Chances are, if you read blogs or music sites like this on the regular, then you’ve already witnessed the fall of queer pop-punk duo PWR BTTM that played out last month. You may have also bought a ticket to their Masquerade gig on June 12, long before the first report of Ben Hopkins’ sexual misconduct leaked on Facebook. Once Jezebel confirmed those allegations, everyone wiped the band from their plate — including all the support bands that had signed on for their upcoming album tour. Hence, your refunded ticket — and, for a few days, a vacant spot on the Masquerade’s calendar.
Now, however, Southern Fried Queer Pride has arranged for a “replacement” show, so that the safe queer space that PWR BTTM would’ve (theoretically) provided won’t just fade away. The lineup will be just locals, all connected to the LGBTQ community — and, as extra comeuppance, all the proceeds from the show will go toward the Anti-Violence Project (AVP) and the Rape, Assault, & Incest National Network (RAINN).
Assembled by SFQP co-founder and performance artist TAYLOR ALXNDR, the show will feature brisk sets from an eclectic range of acts, from the gothic techno of AGYN; to hip-hop from NEWMONEY, Dandy Warhol, and Jamee C.; to the emotive punk of Bitter; to the cabaret rock of Sarah and the Safe Word. The bill came together swiftly, just a week after the PWR BTTM scandal surfaced — perhaps because ALXNDR boasts a track record of organizing “parties with a purpose.”
“Taylor has always been someone I admire for their dedication to creating spaces and opportunities for people under the LGBTQ+ banner,” says Jay Douglas, aka NEWMONEY. “When they mentioned this idea, I knew immediately I would love to be part of it.”
For others, like Jamee Cornelia, who performs as Jamee C., the benefit offers a rare platform for change in the community. “I feel like a lot of inner city shows are empty when it comes to impact and meaning,” Cornelia says. And indeed, this gig isn’t just about the music. Prior to the first act, local non-profit Raksha, Inc. will host a roundtable discussion on the nature of consent, particularly in public spaces — which is fitting, given that Hopkins’ ignorance of that led to his downfall. “I felt like a lot of people don’t have a solid concept of what [consent] is,” ALXNDR says.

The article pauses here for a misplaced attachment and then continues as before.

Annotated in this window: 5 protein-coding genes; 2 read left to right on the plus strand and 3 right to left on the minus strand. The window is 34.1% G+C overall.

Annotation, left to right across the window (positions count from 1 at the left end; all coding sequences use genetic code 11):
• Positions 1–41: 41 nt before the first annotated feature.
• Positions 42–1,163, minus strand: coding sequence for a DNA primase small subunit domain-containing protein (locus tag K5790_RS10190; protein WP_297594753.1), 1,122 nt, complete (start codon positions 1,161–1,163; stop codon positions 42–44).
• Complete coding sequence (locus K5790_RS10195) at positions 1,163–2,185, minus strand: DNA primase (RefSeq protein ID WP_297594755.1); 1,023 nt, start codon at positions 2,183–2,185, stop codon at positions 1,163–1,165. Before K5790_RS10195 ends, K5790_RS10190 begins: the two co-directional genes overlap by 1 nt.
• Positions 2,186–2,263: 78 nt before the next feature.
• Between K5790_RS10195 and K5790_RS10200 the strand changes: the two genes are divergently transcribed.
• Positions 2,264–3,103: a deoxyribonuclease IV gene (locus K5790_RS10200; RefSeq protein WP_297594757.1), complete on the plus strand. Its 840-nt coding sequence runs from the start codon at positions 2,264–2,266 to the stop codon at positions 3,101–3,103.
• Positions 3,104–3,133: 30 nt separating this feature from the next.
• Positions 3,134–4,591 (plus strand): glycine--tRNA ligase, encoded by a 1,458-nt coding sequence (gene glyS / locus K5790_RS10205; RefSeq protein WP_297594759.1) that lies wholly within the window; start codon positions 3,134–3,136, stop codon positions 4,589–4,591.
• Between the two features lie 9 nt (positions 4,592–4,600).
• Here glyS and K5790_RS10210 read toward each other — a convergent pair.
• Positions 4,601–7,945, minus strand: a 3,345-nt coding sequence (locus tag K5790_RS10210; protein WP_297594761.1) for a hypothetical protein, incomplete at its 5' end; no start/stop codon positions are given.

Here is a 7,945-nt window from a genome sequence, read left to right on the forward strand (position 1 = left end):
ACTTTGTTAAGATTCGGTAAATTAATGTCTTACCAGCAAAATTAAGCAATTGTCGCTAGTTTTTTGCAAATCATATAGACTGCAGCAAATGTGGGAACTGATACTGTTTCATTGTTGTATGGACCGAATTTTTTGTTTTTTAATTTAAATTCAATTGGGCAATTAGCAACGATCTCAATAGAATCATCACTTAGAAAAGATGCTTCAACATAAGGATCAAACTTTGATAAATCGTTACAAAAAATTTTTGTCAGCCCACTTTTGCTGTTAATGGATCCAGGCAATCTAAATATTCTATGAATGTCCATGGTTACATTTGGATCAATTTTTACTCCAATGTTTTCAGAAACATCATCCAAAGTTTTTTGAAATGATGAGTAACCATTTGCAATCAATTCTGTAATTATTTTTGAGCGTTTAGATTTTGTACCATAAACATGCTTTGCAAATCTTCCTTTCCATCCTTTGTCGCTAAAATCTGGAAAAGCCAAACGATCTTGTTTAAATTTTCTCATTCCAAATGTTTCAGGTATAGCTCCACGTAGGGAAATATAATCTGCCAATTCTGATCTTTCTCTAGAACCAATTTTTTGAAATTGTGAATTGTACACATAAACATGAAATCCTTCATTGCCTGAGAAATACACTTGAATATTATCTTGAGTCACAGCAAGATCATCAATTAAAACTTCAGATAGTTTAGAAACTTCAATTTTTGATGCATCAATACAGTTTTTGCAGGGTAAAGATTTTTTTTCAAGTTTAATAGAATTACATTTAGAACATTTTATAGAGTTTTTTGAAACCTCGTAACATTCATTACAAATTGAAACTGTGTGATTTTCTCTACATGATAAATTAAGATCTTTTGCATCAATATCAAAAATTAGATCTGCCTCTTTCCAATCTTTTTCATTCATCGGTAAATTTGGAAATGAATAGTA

Granted, Hopkins’ transgressions still sting. ALXNDR bought their ticket to see PWR BTTM two days before the news leaked. “This would’ve been my third time seeing them live,” they reveal over email, “and I remember how folks would call out of work and travel from outside of the city to see them, and how much queer spaces matter to folks, especially younger crowds.” Elena de Soto, national promoter at the Masquerade, adds bitterly, “I’m stuck with this PWR BTTM tattoo that I once loved and now despise.” And Cornelia, who harbored a “bitter sweetness” for the duo (after all, as she points out, queer androgynous women have always struggled to stand out over their male counterparts), admits that she loved watching such an idiosyncratic outfit receive “dope mainstream attention.”
Alas, no matter how devoted these fans may have been, everyone I spoke to unanimously agrees that PWR BTTM’s swift decline was absolutely necessary. “The queer community holds our folks to a higher regard because our community is tight-knit and vulnerable,” ALXNDR contends. “I’m proud of the way that PWR BTTM was held accountable, especially by their fans.”
Likewise, in a statement, Sarah and the Safe Word also expressed pride in how the band was held to task. “We wish that people within the music industry as a whole would respond with the same level of disgust and resolve that the queer community did with PWR BTTM.”
Fortunately, ALXNDR hasn’t been the only one to fill the gap left by PWR BTTM with their own forms of advocacy. In Orlando, promoters Norsekorea and Glory Days have also arranged a replacement gig on June 10 to raise money for RAINN at the Backbooth. In Durham, the Pinhook will host a free screening of PRIDE, a documentary about the unlikely alliance between LGBTQ activists and a union of Welsh coal miners.
As Sasha Geffen wrote for Pitchfork, the toxic hypocrisy of PWR BTTM shouldn’t discourage their fans from learning to embrace and flaunt their own queer selves. Substitute shows like these demonstrate how folks can take back the self-confidence that their former idols once embodied, with the same tools of any activist endeavor: assembly and action.
Correction: An earlier version of this article stated that Elena de Soto was a member of Sarah and the Safe Word, which she is not. Additionally, the band’s statement was incorrectly attributed to de Soto.
A Benefit for RAINN and AVP will take place on Mon., June 12 at the Masquerade (Hell). Performing will be Sarah and the Safe Word, Bitter, Jamee C., Dandy Warhol, TAYLOR ALXNDR, AGYN, and NEWMONEY. Doors open at 6:30 p.m. Admission is $10. All ages.
Facebook: Event page